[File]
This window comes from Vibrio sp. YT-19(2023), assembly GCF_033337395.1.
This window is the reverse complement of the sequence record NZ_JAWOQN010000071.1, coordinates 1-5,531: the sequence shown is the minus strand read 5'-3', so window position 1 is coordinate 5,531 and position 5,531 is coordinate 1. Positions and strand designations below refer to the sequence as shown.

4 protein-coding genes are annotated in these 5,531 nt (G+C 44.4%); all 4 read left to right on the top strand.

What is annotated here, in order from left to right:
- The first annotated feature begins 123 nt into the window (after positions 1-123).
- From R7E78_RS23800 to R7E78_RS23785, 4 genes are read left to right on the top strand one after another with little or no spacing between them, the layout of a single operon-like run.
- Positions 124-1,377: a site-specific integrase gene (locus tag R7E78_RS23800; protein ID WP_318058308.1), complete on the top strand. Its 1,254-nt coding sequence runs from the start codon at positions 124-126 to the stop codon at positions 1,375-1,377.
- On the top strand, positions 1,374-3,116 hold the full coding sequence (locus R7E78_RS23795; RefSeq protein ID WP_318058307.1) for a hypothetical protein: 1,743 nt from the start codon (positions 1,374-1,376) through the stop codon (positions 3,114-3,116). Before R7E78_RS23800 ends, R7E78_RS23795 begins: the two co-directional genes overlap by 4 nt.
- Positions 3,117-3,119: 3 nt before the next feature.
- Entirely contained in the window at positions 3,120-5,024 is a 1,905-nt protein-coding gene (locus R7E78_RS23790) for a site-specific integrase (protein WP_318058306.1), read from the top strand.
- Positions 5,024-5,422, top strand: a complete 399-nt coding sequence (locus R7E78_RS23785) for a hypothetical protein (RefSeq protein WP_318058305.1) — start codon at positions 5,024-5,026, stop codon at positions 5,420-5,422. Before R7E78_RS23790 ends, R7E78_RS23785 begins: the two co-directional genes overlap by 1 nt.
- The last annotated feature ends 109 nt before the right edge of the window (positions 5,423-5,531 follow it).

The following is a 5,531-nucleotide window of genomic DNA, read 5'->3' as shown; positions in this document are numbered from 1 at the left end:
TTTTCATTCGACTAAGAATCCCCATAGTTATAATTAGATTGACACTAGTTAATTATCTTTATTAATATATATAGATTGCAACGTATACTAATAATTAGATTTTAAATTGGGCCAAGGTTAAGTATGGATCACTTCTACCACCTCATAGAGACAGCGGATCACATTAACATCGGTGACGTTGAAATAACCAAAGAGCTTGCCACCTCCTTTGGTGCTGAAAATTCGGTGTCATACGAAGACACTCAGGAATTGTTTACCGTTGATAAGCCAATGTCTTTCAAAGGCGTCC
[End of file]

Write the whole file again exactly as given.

This window comes from Vibrio sp. YT-19(2023), assembly GCF_033337395.1.
This window is the reverse complement of the sequence record NZ_JAWOQN010000071.1, coordinates 1-5,531: the sequence shown is the minus strand read 5'-3', so window position 1 is coordinate 5,531 and position 5,531 is coordinate 1. Positions and strand designations below refer to the sequence as shown.

4 protein-coding genes are annotated in these 5,531 nt (G+C 44.4%); all 4 read left to right on the top strand.

What is annotated here, in order from left to right:
- The first annotated feature begins 123 nt into the window (after positions 1-123).
- From R7E78_RS23800 to R7E78_RS23785, 4 genes are read left to right on the top strand one after another with little or no spacing between them, the layout of a single operon-like run.
- Positions 124-1,377: a site-specific integrase gene (locus tag R7E78_RS23800; protein ID WP_318058308.1), complete on the top strand. Its 1,254-nt coding sequence runs from the start codon at positions 124-126 to the stop codon at positions 1,375-1,377.
- On the top strand, positions 1,374-3,116 hold the full coding sequence (locus R7E78_RS23795; RefSeq protein ID WP_318058307.1) for a hypothetical protein: 1,743 nt from the start codon (positions 1,374-1,376) through the stop codon (positions 3,114-3,116). Before R7E78_RS23800 ends, R7E78_RS23795 begins: the two co-directional genes overlap by 4 nt.
- Positions 3,117-3,119: 3 nt before the next feature.
- Entirely contained in the window at positions 3,120-5,024 is a 1,905-nt protein-coding gene (locus R7E78_RS23790) for a site-specific integrase (protein WP_318058306.1), read from the top strand.
- Positions 5,024-5,422, top strand: a complete 399-nt coding sequence (locus R7E78_RS23785) for a hypothetical protein (RefSeq protein WP_318058305.1) — start codon at positions 5,024-5,026, stop codon at positions 5,420-5,422. Before R7E78_RS23790 ends, R7E78_RS23785 begins: the two co-directional genes overlap by 1 nt.
- The last annotated feature ends 109 nt before the right edge of the window (positions 5,423-5,531 follow it).

The following is a 5,531-nucleotide window of genomic DNA, read 5'->3' as shown; positions in this document are numbered from 1 at the left end:
TTTTCATTCGACTAAGAATCCCCATAGTTATAATTAGATTGACACTAGTTAATTATCTTTATTAATATATATAGATTGCAACGTATACTAATAATTAGATTTTAAATTGGGCCAAGGTTAAGTATGGATCACTTCTACCACCTCATAGAGACAGCGGATCACATTAACATCGGTGACGTTGAAATAACCAAAGAGCTTGCCACCTCCTTTGGTGCTGAAAATTCGGTGTCATACGAAGACACTCAGGAATTGTTTACCGTTGATAAGCCAATGTCTTTCAAAGGCGTCC